For misconduct or poor performance, an employee can be suspended, demoted, or discharged. In police and fire departments the additional penalty of work without pay, called punishment duty, G.L. ch.31, §68, can be imposed. For reasons of economic distress employees may be laid off. For vocational obsolescence or bona fide reorganizations, an employee’s position may be abolished. Collectively all of these actions will be referred to as adverse actions, after the federal system nomenclature.
While civil service employees generally enjoy the right to appeal adverse actions to the Civil Service Commission, there are a number of exceptions. Where these exceptional situations arise, the Appointing Authority should promptly file a motion to dismiss.
Civil service time limits are very short and easy to miss. An appeal under Section 43 more than ten business days after receipt of the notice of decision can be dismissed. It is likewise for an appeal under Section 42, although there is latitude for the appellant where the appointing authority neglected to send any notice at all. An appeal filed too soon should also be dismissed, Director of Civil Defense v. Civil Serv. Comm'n, 373 Mass. 401, 367 N.E.2d 1168 (1977).
Where the appellant needs to ask for a hearing (i.e. suspension of five days or less or punishment duty) his failure to timely do so precludes an appeal the Civil Service Commission under Section 43, Henderson v. Mayor of Medford, 320 Mass. 663, 70 N.E.2d 712 (1947).
Demotions cannot be appealed if they were elected by the employee under the threat of layoff under Section 39, Worcester v. Civil Serv. Comm'n, 18 Mass. App. Ct. 278, 465 N.E.2d 273 (1984). Demotions from a position attained because of a provisional promotion cannot be appealed, Dallas v. Commissioner of Pub. Health, 1 Mass. App. Ct. 768, 307 N.E.2d 589 (1974).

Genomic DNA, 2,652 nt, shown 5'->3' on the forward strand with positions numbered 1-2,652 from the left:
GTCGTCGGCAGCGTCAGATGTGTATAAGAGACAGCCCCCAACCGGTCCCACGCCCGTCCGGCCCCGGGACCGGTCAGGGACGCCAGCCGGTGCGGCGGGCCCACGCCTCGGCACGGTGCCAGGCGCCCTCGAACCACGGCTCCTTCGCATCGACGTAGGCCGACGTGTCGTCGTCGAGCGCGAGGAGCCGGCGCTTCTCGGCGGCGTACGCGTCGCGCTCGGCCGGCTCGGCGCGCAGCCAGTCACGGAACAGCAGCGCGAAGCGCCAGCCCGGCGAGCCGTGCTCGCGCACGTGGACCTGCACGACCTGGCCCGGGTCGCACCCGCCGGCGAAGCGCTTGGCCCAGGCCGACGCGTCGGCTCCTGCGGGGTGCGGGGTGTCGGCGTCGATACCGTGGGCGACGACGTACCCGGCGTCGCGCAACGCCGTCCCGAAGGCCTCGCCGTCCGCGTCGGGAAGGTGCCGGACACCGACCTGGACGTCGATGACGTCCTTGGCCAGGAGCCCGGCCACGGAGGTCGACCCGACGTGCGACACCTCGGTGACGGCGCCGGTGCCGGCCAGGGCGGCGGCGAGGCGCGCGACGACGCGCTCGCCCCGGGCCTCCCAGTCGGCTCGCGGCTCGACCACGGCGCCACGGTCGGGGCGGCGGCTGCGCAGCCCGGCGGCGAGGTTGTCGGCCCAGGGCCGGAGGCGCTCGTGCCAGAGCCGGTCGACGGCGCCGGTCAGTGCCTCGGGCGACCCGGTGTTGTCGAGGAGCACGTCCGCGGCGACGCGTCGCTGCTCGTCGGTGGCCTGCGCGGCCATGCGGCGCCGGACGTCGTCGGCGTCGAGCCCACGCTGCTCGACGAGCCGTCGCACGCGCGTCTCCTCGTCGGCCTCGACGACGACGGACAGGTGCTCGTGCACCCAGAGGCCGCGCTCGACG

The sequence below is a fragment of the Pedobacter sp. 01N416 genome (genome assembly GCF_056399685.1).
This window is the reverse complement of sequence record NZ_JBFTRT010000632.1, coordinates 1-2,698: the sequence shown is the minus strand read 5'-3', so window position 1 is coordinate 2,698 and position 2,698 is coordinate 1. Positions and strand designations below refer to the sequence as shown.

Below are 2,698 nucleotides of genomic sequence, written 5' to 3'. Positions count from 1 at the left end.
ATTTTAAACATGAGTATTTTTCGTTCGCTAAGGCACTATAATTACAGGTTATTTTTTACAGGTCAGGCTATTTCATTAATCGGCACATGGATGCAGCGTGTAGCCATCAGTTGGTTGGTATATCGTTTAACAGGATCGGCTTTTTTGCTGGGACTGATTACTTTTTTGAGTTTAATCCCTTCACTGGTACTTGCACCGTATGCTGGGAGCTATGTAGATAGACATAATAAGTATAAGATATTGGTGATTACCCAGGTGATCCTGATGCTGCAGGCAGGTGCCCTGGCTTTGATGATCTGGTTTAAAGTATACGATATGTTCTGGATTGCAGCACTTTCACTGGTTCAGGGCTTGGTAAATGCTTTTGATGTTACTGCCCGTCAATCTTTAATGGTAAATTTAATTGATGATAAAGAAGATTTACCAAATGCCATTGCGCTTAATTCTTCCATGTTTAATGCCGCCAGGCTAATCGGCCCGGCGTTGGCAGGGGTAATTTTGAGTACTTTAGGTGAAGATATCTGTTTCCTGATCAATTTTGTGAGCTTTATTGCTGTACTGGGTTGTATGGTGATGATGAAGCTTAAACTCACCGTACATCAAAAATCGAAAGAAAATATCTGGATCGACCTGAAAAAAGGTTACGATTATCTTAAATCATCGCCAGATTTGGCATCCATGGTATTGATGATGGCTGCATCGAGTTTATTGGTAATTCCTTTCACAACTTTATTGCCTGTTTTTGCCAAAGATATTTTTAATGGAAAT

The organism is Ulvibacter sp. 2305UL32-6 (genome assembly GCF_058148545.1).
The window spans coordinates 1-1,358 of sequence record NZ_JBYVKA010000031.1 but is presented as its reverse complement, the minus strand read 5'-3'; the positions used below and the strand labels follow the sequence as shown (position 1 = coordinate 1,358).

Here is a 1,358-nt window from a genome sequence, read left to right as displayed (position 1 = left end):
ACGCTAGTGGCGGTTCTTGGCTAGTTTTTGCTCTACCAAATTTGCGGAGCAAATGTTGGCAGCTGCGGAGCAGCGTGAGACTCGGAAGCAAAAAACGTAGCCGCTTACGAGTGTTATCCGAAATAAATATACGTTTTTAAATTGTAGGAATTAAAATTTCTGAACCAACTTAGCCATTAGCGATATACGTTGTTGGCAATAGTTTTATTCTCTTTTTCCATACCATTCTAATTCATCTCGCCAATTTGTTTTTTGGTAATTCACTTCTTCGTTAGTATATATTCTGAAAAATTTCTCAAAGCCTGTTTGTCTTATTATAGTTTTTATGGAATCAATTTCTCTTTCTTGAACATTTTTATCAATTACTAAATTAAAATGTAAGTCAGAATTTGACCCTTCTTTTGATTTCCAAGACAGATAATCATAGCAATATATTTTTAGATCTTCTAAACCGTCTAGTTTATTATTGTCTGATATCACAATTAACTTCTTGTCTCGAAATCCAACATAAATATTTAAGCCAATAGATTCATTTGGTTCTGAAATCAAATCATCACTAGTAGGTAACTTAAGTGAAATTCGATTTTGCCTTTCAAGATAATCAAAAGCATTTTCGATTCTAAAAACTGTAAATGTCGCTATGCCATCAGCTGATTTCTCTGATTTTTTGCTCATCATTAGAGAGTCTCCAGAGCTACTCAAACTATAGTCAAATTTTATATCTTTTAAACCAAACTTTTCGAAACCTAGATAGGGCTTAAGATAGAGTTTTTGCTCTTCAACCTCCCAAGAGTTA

An appointment that was provisional, Sullivan v. Commissioner of Commerce & Dev., 351 Mass. 462, 221 N.E.2d 761 (1966); temporary, Cox v. Civil Serv. Comm'n, 3 Mass. App. Ct. 793, 338 N.E.2d 354 (1975). See also Durgin v. Director of Civil Serv., 312 Mass. 310, 44 N.E.2d 781 (1942) (definition of temporary appointment, distinguished from permanent recurrent); seasonal; still probationary; New Bedford v. Civil Serv. Comm'n, 6 Mass. App. Ct. 549, 378 N.E.2d 1014 (1978); or exempt, City Council of Boston v. Mayor of Boston, 383 Mass. 716, 421 N.E.2d 1202 (1981) (Mayor's clerical staff exempt under city charter) does not give rise to appeals.
An appeal under Section 42 that does not specify the violation complained of can be dismissed.
Cases under these three jurisdictions cannot be appealed simultaneously, or if appealed must be stayed: Labor relations arbitration, under M.G.L. C.150E, §8; the Massachusetts Commission Against Discrimination adjudication; or where the appellant is being prosecuted for a crime arising out of the same incident and is suspended under the provisions of G.L. ch.268A, §25, which provides for suspension of municipal employees under criminal indictment for misconduct in office.
An action rescinded before it becomes effective is moot and cannot give rise to a Civil Service Commission appeal. An employee appointed to a position in which a prior employee is reinstated because of a Civil Service Commission or another adjudicatory or judicial order has no right to appeal his resulting discharge, Nawn v. Board of Selectmen of Tewksbury, 4 Mass. App. Ct. 715, 358 N.E.2d 454 (1976).
An employee absent without authority can be discharged without recourse to the Civil Service Commission under G.L. ch. 31, §38.
Discharges are the most serious actions an employer can take within the civil service system. To start, the appointing authority sends the employee a notice of charges with a notice of a hearing, and copies of the civil service tenure and appeal statutes. At the hearing, held by the Appointing Authority or a subordinate designated in writing, the evidence should be presented with an opportunity for cross examination. Shortly thereafter the employee should be sent a notice of decision, at which time the discharge is effective. The Employee has ten business days to appeal to the Civil Service Commission. The Commission will hold a hearing and render a decision.
If the parties want to, they may skip the Appointing Authority hearing and go straight to the Commission, G.L. ch.31, §41A. This delays the effective date of discipline, but avoids the risk of reversal. This is most appropriate in the continuing offence situation, such as a dispute over rules or authority, rather than an incident of misconduct..